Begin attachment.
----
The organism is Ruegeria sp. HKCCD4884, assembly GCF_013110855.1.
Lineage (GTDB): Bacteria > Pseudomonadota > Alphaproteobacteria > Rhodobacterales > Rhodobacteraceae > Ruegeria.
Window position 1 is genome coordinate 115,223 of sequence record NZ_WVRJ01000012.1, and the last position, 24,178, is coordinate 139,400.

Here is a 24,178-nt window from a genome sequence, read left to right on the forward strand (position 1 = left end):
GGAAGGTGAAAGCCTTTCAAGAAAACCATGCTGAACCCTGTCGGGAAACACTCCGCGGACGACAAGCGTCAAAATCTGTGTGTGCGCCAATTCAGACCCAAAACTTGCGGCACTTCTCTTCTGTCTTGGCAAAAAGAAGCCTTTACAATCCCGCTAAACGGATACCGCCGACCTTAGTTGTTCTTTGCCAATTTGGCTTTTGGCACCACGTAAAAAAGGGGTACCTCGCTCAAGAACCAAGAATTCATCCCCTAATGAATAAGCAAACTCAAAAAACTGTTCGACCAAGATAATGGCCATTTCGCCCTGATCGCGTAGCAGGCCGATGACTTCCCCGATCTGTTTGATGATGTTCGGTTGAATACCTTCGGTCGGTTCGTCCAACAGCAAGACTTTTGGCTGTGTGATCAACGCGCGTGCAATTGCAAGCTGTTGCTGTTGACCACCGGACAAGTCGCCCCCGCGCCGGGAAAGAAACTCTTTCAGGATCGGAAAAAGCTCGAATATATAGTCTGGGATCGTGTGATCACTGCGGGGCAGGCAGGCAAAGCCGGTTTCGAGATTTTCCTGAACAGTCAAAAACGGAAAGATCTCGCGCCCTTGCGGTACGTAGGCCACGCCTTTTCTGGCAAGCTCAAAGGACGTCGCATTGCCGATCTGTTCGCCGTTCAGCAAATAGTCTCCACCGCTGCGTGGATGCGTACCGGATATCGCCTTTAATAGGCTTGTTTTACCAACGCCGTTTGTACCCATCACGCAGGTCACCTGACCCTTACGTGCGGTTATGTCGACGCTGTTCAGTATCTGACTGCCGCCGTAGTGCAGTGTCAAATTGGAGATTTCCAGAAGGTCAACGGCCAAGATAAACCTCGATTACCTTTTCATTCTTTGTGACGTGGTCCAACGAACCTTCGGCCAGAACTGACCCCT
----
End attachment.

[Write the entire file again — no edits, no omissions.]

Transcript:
The organism is Ruegeria sp. HKCCD4884, assembly GCF_013110855.1.
Lineage (GTDB): Bacteria > Pseudomonadota > Alphaproteobacteria > Rhodobacterales > Rhodobacteraceae > Ruegeria.
Window position 1 is genome coordinate 115,223 of sequence record NZ_WVRJ01000012.1, and the last position, 24,178, is coordinate 139,400.

Here is a 24,178-nt window from a genome sequence, read left to right on the forward strand (position 1 = left end):
GGAAGGTGAAAGCCTTTCAAGAAAACCATGCTGAACCCTGTCGGGAAACACTCCGCGGACGACAAGCGTCAAAATCTGTGTGTGCGCCAATTCAGACCCAAAACTTGCGGCACTTCTCTTCTGTCTTGGCAAAAAGAAGCCTTTACAATCCCGCTAAACGGATACCGCCGACCTTAGTTGTTCTTTGCCAATTTGGCTTTTGGCACCACGTAAAAAAGGGGTACCTCGCTCAAGAACCAAGAATTCATCCCCTAATGAATAAGCAAACTCAAAAAACTGTTCGACCAAGATAATGGCCATTTCGCCCTGATCGCGTAGCAGGCCGATGACTTCCCCGATCTGTTTGATGATGTTCGGTTGAATACCTTCGGTCGGTTCGTCCAACAGCAAGACTTTTGGCTGTGTGATCAACGCGCGTGCAATTGCAAGCTGTTGCTGTTGACCACCGGACAAGTCGCCCCCGCGCCGGGAAAGAAACTCTTTCAGGATCGGAAAAAGCTCGAATATATAGTCTGGGATCGTGTGATCACTGCGGGGCAGGCAGGCAAAGCCGGTTTCGAGATTTTCCTGAACAGTCAAAAACGGAAAGATCTCGCGCCCTTGCGGTACGTAGGCCACGCCTTTTCTGGCAAGCTCAAAGGACGTCGCATTGCCGATCTGTTCGCCGTTCAGCAAATAGTCTCCACCGCTGCGTGGATGCGTACCGGATATCGCCTTTAATAGGCTTGTTTTACCAACGCCGTTTGTACCCATCACGCAGGTCACCTGACCCTTACGTGCGGTTATGTCGACGCTGTTCAGTATCTGACTGCCGCCGTAGTGCAGTGTCAAATTGGAGATTTCCAGAAGGTCAACGGCCAAGATAAACCTCGATTACCTTTTCATTCTTTGTGACGTGGTCCAACGAACCTTCGGCCAGAACTGACCCCT